Is this enough compensation? How much is that fat-finger mistake worth?


Gretchen Kenney thought the $232 a night rate at Marriott’s Ko Olina Beach Club was pretty darned good, considering that Marriott’s own website showed the same two-bedroom unit at $589 a night.

But not too good to be true.

Ah, but it was.

After Kenney phoned the online travel agency, Oyster.com, to confirm the rate and then booked the Marriott property and received an email confirmation, she waited patiently for a Marriott confirmation number. It never came.

When she contacted Oyster.com by phone, she was told there was an “error” in her reservation and that the company would offer her a $100 Visa gift card for the trouble.

I told them regardless of their mistake they needed to honor the rate that was published and booked. She put me on hold and came back on with a $200 Visa gift card.

I told her the matter of them offering a gift card was pointless, that I wanted my confirmed rate, room type and nothing less.

Related: In today’s edition of the smarter consumer, find out how to fix your customer service problem in real time.

Fat-finger rates — which is what these kinds of errors are called in the biz — happen from time to time. But they aren’t all the same.

Implausible fat-finger rates are so obviously wrong that no reasonable person would book them. I’m talking about the 20 cents for the $2,000-a-night suite at the Four Seasons. Obviously, they missed a couple of decimal points!

Plausible fat-finger rates like a $99 fare that normally goes for $299 is believable to the average traveler or travel agent. I think travelers who book these rates have a much stronger leg to stand on when a travel company pulls the rug out from underneath them.

There’s a group of hard-core frequent travelers out there who think a company should honor every price, no matter how erroneous — or absurd. They share information about fat-finger errors with each other, exploiting these obvious mistakes. They are wrong, and I will not advocate for them.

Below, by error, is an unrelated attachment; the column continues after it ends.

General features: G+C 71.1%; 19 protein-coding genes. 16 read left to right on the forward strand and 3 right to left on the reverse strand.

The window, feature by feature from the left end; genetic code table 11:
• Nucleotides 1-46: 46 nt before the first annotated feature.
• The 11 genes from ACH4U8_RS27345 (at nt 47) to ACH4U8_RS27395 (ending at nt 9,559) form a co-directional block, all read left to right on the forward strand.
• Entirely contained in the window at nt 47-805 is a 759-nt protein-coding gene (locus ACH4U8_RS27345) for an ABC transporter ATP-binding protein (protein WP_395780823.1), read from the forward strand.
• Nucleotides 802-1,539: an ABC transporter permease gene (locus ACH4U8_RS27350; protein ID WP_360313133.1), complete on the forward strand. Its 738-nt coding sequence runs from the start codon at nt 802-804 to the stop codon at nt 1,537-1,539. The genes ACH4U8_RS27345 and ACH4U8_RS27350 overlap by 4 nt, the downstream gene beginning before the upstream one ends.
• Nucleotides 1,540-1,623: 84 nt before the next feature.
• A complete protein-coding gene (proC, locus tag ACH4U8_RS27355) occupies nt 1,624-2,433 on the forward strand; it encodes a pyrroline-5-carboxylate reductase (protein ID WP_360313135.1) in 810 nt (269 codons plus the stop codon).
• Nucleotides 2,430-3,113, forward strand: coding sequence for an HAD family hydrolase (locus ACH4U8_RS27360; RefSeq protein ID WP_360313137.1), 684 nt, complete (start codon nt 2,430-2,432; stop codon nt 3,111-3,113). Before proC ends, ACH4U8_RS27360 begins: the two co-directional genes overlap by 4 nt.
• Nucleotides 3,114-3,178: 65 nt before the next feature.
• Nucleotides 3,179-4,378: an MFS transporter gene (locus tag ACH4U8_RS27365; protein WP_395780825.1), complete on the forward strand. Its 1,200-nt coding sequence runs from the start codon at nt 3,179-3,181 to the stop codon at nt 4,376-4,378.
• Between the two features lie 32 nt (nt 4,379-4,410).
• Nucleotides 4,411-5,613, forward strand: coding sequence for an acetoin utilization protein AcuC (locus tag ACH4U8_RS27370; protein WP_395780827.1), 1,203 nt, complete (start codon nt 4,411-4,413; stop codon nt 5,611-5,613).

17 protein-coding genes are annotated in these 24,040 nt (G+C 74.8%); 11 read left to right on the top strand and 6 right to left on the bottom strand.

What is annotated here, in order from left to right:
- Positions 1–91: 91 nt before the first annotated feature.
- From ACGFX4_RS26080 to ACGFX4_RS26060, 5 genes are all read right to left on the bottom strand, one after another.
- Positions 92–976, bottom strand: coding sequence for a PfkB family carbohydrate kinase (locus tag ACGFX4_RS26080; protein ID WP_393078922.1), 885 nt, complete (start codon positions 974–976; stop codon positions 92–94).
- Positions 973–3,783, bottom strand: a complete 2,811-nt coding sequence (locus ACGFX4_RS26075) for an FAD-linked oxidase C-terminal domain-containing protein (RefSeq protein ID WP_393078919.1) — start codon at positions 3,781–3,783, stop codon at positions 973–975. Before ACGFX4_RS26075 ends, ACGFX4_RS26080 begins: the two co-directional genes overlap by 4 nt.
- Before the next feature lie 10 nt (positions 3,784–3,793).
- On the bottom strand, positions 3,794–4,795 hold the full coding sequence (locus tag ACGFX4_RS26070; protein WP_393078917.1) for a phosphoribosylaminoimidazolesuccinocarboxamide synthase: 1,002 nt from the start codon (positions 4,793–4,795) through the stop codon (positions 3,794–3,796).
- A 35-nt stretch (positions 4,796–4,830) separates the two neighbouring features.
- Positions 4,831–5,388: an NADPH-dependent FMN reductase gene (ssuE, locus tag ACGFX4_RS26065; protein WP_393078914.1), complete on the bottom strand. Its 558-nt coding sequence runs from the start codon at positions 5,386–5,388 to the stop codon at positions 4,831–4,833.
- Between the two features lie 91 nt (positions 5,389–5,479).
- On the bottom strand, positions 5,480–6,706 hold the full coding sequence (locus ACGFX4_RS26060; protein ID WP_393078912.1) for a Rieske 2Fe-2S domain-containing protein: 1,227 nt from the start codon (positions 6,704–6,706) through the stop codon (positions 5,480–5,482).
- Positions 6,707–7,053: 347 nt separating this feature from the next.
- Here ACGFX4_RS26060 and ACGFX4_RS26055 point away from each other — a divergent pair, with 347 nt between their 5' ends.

But Kenney’s case is different. She found the rate error through a normal online search and made multiple attempts to confirm the rate’s legitimacy before booking it.

Oyster also made a few mistakes, including waiting until only a few weeks before her trip — indeed, until it was prompted by her — to disclose she didn’t have a reservation. When was it planning to share this important detail with her?

I wish there was a lesson to be learned from this, but even a confirmation from your online travel agency doesn’t seem to be enough anymore. I wonder what would have happened if Kenney had showed up at the Ko Olina Beach Club with her Oyster reservation? Would it have turned her away?

I asked Oyster.com to review her file, and it did. A representative contacted her and doubled the offer to $400. In the meantime, since Kenney’s Hawaii trip was just around the corner, she had secured accommodations elsewhere.

I think the $400 offer is pretty decent of Oyster.com. I checked with Kenney, and she said the true cost of the incident is closer to $650 — $400 to cover the additional cost and $250 for her time. But in the end, she accepted the $400 offer.

(Photo: jwin fred/Flickr)

Christopher Elliott

Christopher Elliott is an author, journalist and consumer advocate. You can read more about him on his personal website or contact him at . Got a question or comment? You can post it on the new forum.

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